KNP Logging Nearing Completion
For several months now, crews working for Canfor have been logging in a large area southwest of Kimberley, including parts of the Nature Park. The work is being carried out to reduce the forest fire risk on the west side of town and has been nervously supported by the KNPS. Supported, because the machine thinning should restore the more open, natural forests that existed before humans began putting out fires more than a century ago, and nervously, because logging comes with potential impacts on soils, trails and aesthetics.
Logs decked on the landing just below Shapeshifter Trail.
Canfor's operations started at the Matthew Creek Forest Service Road in late fall and logging reached the Park boundary in December. It was very important to the KNPS that the machine work in the Park take place on snow and frozen ground to help prevent scarring and erosion. While roads, landings and some bladed skid trails have disturbed the soils and will require restoration, we are hopeful that much of the ground will be relatively unscathed. We will know for sure when the snow melts.
A bladed skid trail just above Shapeshifter Trail that will be recontoured and seeded this spring.
The hillsides along Shapeshifter Trail, the Boulevard and parts of Jimmy Russell Road and Bear Trail are going to look very different to Park users when those trails reopen. It will likely be a bit of a shock to those familiar with the old landscapes. While there are some significant reserves in wildlife tree patches where no logging has occurred, many areas now look much like the open forested parts of Sunflower Hill.
This is the new view looking west from the hairpin corner near the top ofJimmy Russell Road.
Right now, since the logging is fresh, things are a mess. Broken branches litter the ground and the trails will need some significant cleanup before they can be reopened. Canfor has committed to having its crews remove the debris as soon as the snow has melted this spring. The long-term approach for managing these more open forests and preventing them from filling in again is to use prescribed burns to consume the logging debris and kill any new seedlings before they can become dense forests. A burn strategy will need to be developed by the Forest Protection Branch, the City of Kimberley and KNPS in the coming years.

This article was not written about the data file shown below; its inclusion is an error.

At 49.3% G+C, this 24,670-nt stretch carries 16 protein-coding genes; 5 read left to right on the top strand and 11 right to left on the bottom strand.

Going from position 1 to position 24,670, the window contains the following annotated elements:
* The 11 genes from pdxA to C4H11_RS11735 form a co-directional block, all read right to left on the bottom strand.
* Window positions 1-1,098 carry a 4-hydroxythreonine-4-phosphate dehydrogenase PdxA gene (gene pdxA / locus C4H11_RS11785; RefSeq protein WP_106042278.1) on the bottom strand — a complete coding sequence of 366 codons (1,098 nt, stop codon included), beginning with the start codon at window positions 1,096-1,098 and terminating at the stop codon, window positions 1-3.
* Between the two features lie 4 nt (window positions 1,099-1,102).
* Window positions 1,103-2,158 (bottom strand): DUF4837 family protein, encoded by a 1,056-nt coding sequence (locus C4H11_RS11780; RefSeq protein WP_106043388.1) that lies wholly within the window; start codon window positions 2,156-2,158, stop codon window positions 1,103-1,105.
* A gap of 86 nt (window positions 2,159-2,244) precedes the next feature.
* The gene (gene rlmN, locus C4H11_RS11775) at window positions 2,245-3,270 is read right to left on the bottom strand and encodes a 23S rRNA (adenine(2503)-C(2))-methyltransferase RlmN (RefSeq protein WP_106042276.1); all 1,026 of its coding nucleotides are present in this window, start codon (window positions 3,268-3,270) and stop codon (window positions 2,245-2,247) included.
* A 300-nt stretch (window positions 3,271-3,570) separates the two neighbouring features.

Above Shapeshifter Trail before thinning on the left and after thinning on the right
Canfor has also committed to completely recontouring and seeding its logging roads, landings and bladed skid trails in the Park. However, we have recently learned that the Ministry of Forests has asked them to leave the main roads in place for the time being. Apparently the Ministry is planning to do more fuel treatment in areas adjacent to those that have been logged by Canfor, some of which will be in the Park and Horse Barn Valley. The KNPS has been in contact with the Ministry and we expect to have meetings in late March or early April to discuss any future work.
Logging debris near the junction of Hoodoo View and Shapeshifter Trail.
In addition, there are some large piles of logging slash on the edges of the landings in the Park. These piles will either be chipped or ground for the pulp mill if that proves feasible, or burned. When that might happen is unclear and we await further word from Canfor.
Piles of slash on the landing just past the Army Road/Boulevard junction.
For now, until the snow melts and the debris can be removed, the trails that have been closed due to logging will remain closed. Please check out the KNPS Facebook page for updates as spring arrives and the cleanup proceeds.